HARTFORD, Conn. (AP/WTNH) — Few actions were taken to prevent many of the 18 domestic violence deaths in Connecticut in 2010, despite warning signs that the victims faced potential harm, according to a report released Tuesday that called for more public education about the issue.
The report was compiled by the Connecticut Coalition Against Domestic Violence and its Domestic Violence Fatality Review Committee, which includes victims' relatives, victim advocates, police, prosecutors and social service providers.
The committee said the rate of domestic violence homicide in the state remains steady, despite increasing public awareness of the problem and more professional training to deal with it.
"In every case reviewed, family members, friends, and/or professionals were not fully aware of the escalating circumstances between the perpetrator and the victim," the report said. "These individuals did not recognize the significance of the situation or the warning signs.
"There seemed to be a lack of any immediate referrals and/or interventions focusing on safety for victims and treatment for perpetrators," the report said.
In August, Margaret Bostrom will have been gone 16 years now, but the day of her passing is as real as if it were yesterday.
"When she stepped out of the shower, he was waiting there with a butcher knife, stabbed her 16 times, any one of nine would have been fatal," said Larry Bostrom, lost daughter to domestic violence.
Domestic violence homicides like that of Bostrom are far too common in our country.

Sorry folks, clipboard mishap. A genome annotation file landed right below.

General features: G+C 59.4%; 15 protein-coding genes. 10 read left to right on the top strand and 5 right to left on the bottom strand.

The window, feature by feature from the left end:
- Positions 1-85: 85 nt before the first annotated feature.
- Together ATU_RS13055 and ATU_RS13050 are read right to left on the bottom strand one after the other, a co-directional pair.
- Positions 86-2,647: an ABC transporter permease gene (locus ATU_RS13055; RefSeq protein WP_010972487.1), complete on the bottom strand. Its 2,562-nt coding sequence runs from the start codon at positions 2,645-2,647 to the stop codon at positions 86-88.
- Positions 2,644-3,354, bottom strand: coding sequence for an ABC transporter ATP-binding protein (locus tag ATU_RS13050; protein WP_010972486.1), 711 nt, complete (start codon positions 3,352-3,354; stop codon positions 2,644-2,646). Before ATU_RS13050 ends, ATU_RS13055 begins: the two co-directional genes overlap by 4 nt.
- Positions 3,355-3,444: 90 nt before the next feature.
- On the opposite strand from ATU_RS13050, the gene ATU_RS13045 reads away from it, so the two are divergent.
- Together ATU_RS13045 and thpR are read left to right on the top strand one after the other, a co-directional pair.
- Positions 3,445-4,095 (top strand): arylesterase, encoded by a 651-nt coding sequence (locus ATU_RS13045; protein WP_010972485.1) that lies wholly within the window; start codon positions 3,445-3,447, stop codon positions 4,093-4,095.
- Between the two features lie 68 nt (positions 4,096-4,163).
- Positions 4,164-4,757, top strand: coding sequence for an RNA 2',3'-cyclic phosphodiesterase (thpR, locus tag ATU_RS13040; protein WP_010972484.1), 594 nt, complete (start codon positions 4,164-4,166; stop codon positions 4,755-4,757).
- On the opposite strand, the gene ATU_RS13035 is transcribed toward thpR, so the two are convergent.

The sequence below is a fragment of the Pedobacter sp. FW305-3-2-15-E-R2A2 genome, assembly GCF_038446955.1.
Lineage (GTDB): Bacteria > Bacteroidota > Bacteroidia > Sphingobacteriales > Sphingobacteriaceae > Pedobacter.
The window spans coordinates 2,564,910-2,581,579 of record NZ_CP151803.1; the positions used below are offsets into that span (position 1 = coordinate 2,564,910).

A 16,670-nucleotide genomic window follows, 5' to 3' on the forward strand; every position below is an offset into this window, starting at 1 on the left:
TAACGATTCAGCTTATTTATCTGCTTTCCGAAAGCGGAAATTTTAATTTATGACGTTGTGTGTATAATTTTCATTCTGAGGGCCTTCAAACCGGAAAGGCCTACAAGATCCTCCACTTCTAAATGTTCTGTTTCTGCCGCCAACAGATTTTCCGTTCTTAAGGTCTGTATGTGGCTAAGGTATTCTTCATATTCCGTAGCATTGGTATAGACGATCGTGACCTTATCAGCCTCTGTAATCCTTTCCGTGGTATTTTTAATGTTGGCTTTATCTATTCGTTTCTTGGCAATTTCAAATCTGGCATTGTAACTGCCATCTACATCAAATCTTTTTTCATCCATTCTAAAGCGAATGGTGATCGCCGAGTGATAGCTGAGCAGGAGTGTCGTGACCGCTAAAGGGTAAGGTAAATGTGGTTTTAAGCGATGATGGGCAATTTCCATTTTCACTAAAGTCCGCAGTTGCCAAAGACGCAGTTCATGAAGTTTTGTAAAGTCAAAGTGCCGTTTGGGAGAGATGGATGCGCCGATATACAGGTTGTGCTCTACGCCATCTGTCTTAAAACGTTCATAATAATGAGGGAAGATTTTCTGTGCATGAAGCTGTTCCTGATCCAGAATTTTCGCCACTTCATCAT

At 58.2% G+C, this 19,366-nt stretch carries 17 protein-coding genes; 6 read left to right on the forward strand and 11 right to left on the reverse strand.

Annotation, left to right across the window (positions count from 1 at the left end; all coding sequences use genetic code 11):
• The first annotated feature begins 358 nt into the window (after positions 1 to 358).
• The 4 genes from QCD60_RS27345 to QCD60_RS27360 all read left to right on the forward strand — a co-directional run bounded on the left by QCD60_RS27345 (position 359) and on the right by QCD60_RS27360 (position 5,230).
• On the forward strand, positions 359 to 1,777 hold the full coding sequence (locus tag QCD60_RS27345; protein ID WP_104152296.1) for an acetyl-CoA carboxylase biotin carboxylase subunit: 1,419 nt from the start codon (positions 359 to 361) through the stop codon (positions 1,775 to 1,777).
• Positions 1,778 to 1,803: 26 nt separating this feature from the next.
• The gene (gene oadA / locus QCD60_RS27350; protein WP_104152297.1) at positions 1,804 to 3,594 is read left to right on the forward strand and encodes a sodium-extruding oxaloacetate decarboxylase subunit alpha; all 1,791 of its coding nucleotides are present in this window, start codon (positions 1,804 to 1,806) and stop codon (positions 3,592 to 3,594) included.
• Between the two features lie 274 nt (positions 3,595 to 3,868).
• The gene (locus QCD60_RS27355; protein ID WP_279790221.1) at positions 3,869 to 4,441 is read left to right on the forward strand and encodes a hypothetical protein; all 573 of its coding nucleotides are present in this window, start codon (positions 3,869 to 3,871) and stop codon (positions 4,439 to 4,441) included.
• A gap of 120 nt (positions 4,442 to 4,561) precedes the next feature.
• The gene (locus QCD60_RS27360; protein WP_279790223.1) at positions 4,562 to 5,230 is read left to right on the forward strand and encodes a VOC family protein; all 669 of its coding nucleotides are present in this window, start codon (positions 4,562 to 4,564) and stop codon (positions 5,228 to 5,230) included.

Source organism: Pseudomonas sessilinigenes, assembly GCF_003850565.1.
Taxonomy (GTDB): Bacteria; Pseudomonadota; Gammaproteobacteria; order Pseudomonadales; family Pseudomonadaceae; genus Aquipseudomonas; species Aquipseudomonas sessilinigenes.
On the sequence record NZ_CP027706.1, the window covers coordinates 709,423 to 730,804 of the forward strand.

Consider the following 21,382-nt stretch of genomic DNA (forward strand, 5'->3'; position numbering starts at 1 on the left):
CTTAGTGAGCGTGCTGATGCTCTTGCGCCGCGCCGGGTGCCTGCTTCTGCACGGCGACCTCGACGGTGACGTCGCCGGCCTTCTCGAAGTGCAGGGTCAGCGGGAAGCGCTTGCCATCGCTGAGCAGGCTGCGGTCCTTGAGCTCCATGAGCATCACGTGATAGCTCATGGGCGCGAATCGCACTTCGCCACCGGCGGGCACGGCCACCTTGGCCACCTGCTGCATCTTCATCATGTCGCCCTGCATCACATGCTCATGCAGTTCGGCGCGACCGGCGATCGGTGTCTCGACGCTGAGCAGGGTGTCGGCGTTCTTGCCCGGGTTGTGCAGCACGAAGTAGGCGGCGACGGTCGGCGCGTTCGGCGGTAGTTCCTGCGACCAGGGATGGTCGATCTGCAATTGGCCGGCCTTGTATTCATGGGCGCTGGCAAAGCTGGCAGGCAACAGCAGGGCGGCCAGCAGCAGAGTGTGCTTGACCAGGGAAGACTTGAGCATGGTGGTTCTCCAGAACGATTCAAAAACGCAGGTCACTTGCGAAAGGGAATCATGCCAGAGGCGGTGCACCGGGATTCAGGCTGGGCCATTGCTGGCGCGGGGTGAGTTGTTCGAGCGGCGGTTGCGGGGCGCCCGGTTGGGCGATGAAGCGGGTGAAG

"The most important thing we can do, is talk about this issue and change the way people think about it," said Rep. Mae Flexer. "So the question doesn't continue to be, 'Why does she stay with him? Why does she put up with that?' Instead, the question is, 'Why does he think he can treat her that way?'"
Key findings include family or friends were not aware the victim was in an abusive relationship, the abuse started when the victim was a teenager, the victim had a job, family members do not feel connected to support services.
"I didn't know that in the middle of my divorce, that I was in the middle of the most dangerous times for women," Nancy Tyler said.
Tyler knows all too well the need to get help. Her ex-husband Richard Shenkman kidnapped her in 2009, held her hostage, and threatened to kill her before she finally escaped. Shenkman was sentenced to 70 years in prison earlier this year.
"I treated his threatening behavior as a nuisance," Tyler said, "and I ignored that nagging voice inside me warning of danger."
The key to this study: know the warning signs, get help, offer help. The kind of help that came too late for Margaret Bostrom.
"I saw fingerprints on her arm, one time, and I asked her about it," said Shirley Bostrom, lost daughter to domestic violence, "she said 'Ma, it's been taken care of, it won't happen again.'"
The statewide domestic violence hotline is 888-774-2900.
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